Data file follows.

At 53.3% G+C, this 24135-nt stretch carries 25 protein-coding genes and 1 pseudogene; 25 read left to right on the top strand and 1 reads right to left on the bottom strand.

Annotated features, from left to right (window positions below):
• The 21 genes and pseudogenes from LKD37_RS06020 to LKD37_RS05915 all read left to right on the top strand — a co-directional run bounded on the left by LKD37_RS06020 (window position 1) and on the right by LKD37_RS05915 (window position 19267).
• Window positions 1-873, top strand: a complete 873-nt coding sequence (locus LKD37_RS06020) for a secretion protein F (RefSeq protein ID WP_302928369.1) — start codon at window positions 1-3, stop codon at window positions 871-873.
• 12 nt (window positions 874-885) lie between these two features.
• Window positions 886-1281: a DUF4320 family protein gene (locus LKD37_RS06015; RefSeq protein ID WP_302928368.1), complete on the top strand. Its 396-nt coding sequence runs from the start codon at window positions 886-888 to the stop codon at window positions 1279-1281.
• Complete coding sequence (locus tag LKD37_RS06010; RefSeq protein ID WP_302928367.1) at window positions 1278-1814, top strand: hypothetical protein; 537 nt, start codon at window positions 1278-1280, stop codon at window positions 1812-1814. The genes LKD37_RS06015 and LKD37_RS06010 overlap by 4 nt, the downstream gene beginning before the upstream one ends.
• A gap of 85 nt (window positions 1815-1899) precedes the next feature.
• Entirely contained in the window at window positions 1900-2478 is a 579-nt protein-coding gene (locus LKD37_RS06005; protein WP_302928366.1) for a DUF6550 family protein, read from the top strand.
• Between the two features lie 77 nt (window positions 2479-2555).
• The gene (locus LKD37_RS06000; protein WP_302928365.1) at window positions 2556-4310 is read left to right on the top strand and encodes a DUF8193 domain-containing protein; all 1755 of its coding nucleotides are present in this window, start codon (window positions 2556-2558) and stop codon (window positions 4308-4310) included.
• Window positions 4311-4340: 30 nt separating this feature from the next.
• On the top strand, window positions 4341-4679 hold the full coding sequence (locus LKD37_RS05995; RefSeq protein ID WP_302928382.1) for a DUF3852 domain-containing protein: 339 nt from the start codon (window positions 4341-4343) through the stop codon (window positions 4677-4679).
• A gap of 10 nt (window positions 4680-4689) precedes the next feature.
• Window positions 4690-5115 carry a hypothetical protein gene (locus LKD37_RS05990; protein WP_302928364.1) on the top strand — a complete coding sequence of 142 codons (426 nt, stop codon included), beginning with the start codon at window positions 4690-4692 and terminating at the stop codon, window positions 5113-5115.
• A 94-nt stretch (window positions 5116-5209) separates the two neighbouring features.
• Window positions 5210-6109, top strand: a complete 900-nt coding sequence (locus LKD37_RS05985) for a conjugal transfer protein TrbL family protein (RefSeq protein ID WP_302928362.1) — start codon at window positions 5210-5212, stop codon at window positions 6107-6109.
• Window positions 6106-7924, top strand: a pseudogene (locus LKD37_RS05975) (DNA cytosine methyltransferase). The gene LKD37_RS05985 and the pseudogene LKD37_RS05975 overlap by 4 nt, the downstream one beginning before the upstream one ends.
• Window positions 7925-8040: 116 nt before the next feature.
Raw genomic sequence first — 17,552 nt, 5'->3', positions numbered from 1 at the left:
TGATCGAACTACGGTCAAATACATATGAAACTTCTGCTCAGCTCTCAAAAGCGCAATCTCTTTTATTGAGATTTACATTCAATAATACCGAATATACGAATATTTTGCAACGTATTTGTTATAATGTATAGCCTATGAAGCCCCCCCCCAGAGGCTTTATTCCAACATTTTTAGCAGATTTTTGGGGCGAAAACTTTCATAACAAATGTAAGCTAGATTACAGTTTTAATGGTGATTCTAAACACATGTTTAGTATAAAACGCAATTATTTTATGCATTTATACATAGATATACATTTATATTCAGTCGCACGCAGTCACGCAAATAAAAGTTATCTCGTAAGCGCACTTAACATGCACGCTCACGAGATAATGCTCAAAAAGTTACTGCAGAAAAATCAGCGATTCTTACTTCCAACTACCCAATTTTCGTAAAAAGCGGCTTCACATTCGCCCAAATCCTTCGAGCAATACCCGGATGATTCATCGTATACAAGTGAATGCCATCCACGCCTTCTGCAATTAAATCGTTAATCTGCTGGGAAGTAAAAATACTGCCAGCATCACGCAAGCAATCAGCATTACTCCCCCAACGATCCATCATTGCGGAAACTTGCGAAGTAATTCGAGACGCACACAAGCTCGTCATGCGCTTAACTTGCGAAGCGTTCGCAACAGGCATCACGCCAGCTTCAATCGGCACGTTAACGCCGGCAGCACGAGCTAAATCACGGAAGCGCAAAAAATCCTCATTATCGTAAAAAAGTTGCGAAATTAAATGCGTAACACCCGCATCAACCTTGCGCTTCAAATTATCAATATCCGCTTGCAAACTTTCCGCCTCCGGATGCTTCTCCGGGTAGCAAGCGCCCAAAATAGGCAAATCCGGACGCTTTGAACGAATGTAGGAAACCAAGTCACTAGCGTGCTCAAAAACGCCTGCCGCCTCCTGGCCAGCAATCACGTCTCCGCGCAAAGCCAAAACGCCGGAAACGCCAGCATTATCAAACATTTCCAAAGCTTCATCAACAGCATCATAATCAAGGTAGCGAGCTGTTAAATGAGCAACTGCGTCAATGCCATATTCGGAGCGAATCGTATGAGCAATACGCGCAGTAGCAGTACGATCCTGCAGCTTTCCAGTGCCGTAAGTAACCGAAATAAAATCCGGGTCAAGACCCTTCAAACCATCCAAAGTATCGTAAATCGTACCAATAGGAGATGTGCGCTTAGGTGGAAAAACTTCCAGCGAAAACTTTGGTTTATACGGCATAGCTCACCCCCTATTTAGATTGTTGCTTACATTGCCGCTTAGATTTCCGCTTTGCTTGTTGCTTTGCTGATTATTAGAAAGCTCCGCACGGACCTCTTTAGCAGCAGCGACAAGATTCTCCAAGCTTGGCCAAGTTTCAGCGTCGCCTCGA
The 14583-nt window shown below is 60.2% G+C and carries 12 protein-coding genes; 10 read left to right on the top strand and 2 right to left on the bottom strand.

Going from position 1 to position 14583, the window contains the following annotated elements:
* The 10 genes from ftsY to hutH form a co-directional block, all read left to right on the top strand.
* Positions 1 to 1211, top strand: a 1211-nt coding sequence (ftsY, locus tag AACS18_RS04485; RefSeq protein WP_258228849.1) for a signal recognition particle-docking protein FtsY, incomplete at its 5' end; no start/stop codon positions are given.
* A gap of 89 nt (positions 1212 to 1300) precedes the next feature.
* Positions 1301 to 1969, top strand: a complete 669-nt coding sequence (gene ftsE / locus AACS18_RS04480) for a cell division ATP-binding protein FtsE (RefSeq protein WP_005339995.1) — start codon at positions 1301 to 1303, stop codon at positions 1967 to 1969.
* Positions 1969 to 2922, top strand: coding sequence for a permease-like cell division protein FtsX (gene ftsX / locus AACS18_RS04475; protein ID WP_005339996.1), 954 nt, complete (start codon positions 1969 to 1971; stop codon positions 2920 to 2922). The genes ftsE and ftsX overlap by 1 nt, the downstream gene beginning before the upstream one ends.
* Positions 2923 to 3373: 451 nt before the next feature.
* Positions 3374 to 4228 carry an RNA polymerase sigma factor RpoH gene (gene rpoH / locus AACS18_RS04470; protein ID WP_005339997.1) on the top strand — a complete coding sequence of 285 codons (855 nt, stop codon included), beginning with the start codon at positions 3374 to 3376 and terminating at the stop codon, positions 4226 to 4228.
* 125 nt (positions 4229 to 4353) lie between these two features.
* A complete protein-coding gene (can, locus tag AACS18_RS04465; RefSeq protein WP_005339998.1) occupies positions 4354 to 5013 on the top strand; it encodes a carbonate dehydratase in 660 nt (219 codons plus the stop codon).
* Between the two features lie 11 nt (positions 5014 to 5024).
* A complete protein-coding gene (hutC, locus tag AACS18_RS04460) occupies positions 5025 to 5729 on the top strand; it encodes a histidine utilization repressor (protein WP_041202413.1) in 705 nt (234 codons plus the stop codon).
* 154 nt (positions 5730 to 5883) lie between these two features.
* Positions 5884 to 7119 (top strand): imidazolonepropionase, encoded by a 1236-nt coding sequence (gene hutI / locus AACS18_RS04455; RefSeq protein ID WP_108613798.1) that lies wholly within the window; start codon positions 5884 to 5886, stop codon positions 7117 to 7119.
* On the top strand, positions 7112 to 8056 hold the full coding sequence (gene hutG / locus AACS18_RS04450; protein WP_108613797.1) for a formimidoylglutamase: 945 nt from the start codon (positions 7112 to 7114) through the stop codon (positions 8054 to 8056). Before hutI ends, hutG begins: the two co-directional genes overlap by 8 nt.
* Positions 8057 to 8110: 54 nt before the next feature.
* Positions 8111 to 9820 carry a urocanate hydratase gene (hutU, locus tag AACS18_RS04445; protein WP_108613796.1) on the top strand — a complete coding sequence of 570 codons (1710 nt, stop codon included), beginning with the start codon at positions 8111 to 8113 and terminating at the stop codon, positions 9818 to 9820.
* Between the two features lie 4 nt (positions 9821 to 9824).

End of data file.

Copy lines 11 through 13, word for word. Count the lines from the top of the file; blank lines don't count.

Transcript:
• The gene (locus LKD37_RS06000; protein WP_302928365.1) at window positions 2556-4310 is read left to right on the top strand and encodes a DUF8193 domain-containing protein; all 1755 of its coding nucleotides are present in this window, start codon (window positions 2556-2558) and stop codon (window positions 4308-4310) included.
• Window positions 4311-4340: 30 nt separating this feature from the next.
• On the top strand, window positions 4341-4679 hold the full coding sequence (locus LKD37_RS05995; RefSeq protein ID WP_302928382.1) for a DUF3852 domain-containing protein: 339 nt from the start codon (window positions 4341-4343) through the stop codon (window positions 4677-4679).